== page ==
Genetic Screen in Chlamydia muridarum Reveals Role for an Interferon-Induced Host Cell Death Program in Antimicrobial Inclusion Rupture.
Interferon-regulated immune defenses protect mammals from pathogenically diverse obligate intracellular bacterial pathogens of the genus Chlamydia Interferon gamma (IFN-γ) is especially important in controlling the virulence of Chlamydia species and thus impacts the modeling of human chlamydial infection and disease in mice. How IFN-γ contributes to cell-autonomous defenses against Chlamydia species and how these pathogens evade IFN-γ-mediated immunity in their natural hosts are not well understood. We conducted a genetic screen which identified 31 IFN-γ-sensitive (Igs) mutants of the mouse model pathogen Chlamydia muridarum Genetic suppressor analysis and lateral gene transfer were used to map the phenotype of one of these mutants, Igs4, to a missense mutation in a putative chlamydial inclusion membrane protein, TC0574. We observed the lytic destruction of Igs4-occupied inclusions and accompanying host cell death in response to IFN-γ priming or various proapoptotic stimuli. However, Igs4 was insensitive to IFN-γ-regulated cell-autonomous defenses previously implicated in anti-Chlamydia trachomatis host defense in mice. Igs4 inclusion integrity was restored by caspase inhibitors, indicating that the IFN-γ-mediated destruction of Igs4 inclusions is dependent upon the function of caspases or related prodeath cysteine proteases. We further demonstrated that the Igs4 mutant is immune restricted in an IFN-γ-dependent manner in a mouse infection model, thereby implicating IFN-γ-mediated inclusion destruction and host cell death as potent in vivo host defense mechanisms to which wild-type C. muridarum is resistant. Overall, our results suggest that C. muridarum evolved resistance mechanisms to counter IFN-γ-elicited programmed cell death and the associated destruction of intravacuolar pathogens.IMPORTANCE Multiple obligatory intracellular bacteria in the genus Chlamydia are important pathogens. In humans, strains of C. trachomatis cause trachoma, chlamydia, and lymphogranuloma venereum. These diseases are all associated with extended courses of infection and reinfection that likely reflect the ability of chlamydiae to evade various aspects of host immune responses. Interferon-stimulated genes, driven in part by the cytokine interferon gamma, restrict the host range of various Chlamydia species, but how these pathogens evade interferon-stimulated genes in their definitive host is poorly understood. Various Chlamydia species can inhibit death of their host cells and may have evolved this strategy to evade prodeath signals elicited by host immune responses. We present evidence that chlamydia-induced programmed cell death resistance evolved to counter interferon- and immune-mediated killing of Chlamydia-infected cells.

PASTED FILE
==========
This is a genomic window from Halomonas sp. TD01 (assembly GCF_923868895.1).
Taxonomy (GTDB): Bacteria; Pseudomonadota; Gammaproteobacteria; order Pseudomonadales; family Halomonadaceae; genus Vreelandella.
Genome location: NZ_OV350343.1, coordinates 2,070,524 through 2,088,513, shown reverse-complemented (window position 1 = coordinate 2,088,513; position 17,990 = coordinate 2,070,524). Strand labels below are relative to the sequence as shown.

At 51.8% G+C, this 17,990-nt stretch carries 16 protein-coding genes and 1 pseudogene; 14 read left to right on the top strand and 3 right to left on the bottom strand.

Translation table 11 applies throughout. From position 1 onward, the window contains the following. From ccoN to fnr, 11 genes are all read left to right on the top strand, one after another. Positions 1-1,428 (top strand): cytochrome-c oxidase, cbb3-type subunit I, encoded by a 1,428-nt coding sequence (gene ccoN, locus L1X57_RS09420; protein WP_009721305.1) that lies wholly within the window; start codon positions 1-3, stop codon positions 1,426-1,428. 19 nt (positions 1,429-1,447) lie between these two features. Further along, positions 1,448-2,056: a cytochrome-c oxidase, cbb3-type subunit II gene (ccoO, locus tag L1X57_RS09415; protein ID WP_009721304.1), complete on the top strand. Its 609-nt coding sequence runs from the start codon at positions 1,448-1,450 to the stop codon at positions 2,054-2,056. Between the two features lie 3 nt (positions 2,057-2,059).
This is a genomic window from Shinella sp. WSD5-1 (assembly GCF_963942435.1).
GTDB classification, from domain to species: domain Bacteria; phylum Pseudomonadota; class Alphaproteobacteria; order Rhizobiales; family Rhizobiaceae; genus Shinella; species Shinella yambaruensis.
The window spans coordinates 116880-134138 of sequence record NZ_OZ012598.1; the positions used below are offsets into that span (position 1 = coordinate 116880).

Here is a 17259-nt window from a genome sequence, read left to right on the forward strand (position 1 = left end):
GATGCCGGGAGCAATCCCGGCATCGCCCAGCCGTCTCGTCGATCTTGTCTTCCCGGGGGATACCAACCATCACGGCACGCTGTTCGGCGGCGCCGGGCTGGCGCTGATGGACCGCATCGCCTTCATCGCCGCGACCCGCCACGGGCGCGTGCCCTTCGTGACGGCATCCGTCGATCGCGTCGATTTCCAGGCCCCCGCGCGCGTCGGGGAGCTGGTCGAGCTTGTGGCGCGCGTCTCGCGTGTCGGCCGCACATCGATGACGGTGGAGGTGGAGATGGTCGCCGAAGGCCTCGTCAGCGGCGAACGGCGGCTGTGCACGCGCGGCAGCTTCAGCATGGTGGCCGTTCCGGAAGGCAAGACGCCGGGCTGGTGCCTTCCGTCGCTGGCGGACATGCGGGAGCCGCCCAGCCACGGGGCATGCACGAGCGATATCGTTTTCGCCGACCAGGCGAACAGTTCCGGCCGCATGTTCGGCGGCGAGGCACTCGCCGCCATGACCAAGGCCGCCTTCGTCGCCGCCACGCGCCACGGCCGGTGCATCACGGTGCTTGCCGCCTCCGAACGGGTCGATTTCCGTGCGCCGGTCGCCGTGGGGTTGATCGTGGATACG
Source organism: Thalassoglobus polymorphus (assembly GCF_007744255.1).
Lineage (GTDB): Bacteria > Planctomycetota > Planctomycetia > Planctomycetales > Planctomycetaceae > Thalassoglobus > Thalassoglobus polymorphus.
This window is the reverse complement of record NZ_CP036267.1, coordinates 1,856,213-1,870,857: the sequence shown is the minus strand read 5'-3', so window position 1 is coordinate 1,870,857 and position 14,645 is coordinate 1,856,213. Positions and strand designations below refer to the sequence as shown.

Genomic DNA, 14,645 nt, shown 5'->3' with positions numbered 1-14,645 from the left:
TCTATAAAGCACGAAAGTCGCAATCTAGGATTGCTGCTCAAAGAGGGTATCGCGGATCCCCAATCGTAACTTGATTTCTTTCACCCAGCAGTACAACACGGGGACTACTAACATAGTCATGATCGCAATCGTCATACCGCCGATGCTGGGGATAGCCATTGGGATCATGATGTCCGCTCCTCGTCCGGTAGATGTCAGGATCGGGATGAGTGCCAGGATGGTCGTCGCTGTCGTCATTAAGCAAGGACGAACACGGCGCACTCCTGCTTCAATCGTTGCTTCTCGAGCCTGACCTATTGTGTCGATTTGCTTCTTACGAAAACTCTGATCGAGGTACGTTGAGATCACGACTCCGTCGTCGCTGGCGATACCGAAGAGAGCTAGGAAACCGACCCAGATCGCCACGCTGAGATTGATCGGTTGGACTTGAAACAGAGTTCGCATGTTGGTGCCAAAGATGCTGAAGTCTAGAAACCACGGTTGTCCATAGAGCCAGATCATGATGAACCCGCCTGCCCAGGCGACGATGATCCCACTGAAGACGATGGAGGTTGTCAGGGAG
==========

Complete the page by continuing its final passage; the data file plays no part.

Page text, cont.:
Giebel, AM; Hu, S; Rajaram, K; Finethy, R; Toh, E; Brothwell, JA; Morrison, SG; Suchland, RJ; Stein, BD; Coers, J; Morrison, RP; Nelson, DE
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